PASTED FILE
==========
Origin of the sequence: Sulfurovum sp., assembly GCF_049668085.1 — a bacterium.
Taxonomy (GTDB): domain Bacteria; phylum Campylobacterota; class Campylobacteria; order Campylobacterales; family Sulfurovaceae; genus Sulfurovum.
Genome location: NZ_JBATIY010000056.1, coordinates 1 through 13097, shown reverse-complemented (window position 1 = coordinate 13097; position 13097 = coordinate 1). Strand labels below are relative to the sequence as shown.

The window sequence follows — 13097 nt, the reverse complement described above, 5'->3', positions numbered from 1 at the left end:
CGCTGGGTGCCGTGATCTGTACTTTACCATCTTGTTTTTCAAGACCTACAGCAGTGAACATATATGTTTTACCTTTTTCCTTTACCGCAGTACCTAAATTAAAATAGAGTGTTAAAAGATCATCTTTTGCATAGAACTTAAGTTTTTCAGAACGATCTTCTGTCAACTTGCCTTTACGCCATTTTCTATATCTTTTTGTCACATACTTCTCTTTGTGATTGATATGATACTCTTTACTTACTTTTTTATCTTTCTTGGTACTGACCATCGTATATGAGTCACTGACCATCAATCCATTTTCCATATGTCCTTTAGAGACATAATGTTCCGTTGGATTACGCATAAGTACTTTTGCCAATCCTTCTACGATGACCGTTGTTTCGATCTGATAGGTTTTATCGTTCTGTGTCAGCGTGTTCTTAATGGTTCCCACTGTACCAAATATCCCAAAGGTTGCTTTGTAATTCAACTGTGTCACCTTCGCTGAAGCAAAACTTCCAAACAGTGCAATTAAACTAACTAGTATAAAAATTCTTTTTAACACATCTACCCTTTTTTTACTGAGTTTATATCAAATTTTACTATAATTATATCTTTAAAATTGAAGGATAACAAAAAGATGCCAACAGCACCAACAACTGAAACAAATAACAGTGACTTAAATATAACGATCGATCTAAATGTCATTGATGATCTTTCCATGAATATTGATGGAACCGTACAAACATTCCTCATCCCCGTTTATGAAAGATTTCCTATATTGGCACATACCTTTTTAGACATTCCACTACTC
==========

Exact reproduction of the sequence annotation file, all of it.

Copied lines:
Origin of the sequence: Sulfurovum sp., assembly GCF_049668085.1 — a bacterium.
Taxonomy (GTDB): domain Bacteria; phylum Campylobacterota; class Campylobacteria; order Campylobacterales; family Sulfurovaceae; genus Sulfurovum.
Genome location: NZ_JBATIY010000056.1, coordinates 1 through 13097, shown reverse-complemented (window position 1 = coordinate 13097; position 13097 = coordinate 1). Strand labels below are relative to the sequence as shown.

The window sequence follows — 13097 nt, the reverse complement described above, 5'->3', positions numbered from 1 at the left end:
CGCTGGGTGCCGTGATCTGTACTTTACCATCTTGTTTTTCAAGACCTACAGCAGTGAACATATATGTTTTACCTTTTTCCTTTACCGCAGTACCTAAATTAAAATAGAGTGTTAAAAGATCATCTTTTGCATAGAACTTAAGTTTTTCAGAACGATCTTCTGTCAACTTGCCTTTACGCCATTTTCTATATCTTTTTGTCACATACTTCTCTTTGTGATTGATATGATACTCTTTACTTACTTTTTTATCTTTCTTGGTACTGACCATCGTATATGAGTCACTGACCATCAATCCATTTTCCATATGTCCTTTAGAGACATAATGTTCCGTTGGATTACGCATAAGTACTTTTGCCAATCCTTCTACGATGACCGTTGTTTCGATCTGATAGGTTTTATCGTTCTGTGTCAGCGTGTTCTTAATGGTTCCCACTGTACCAAATATCCCAAAGGTTGCTTTGTAATTCAACTGTGTCACCTTCGCTGAAGCAAAACTTCCAAACAGTGCAATTAAACTAACTAGTATAAAAATTCTTTTTAACACATCTACCCTTTTTTTACTGAGTTTATATCAAATTTTACTATAATTATATCTTTAAAATTGAAGGATAACAAAAAGATGCCAACAGCACCAACAACTGAAACAAATAACAGTGACTTAAATATAACGATCGATCTAAATGTCATTGATGATCTTTCCATGAATATTGATGGAACCGTACAAACATTCCTCATCCCCGTTTATGAAAGATTTCCTATATTGGCACATACCTTTTTAGACATTCCACTACTC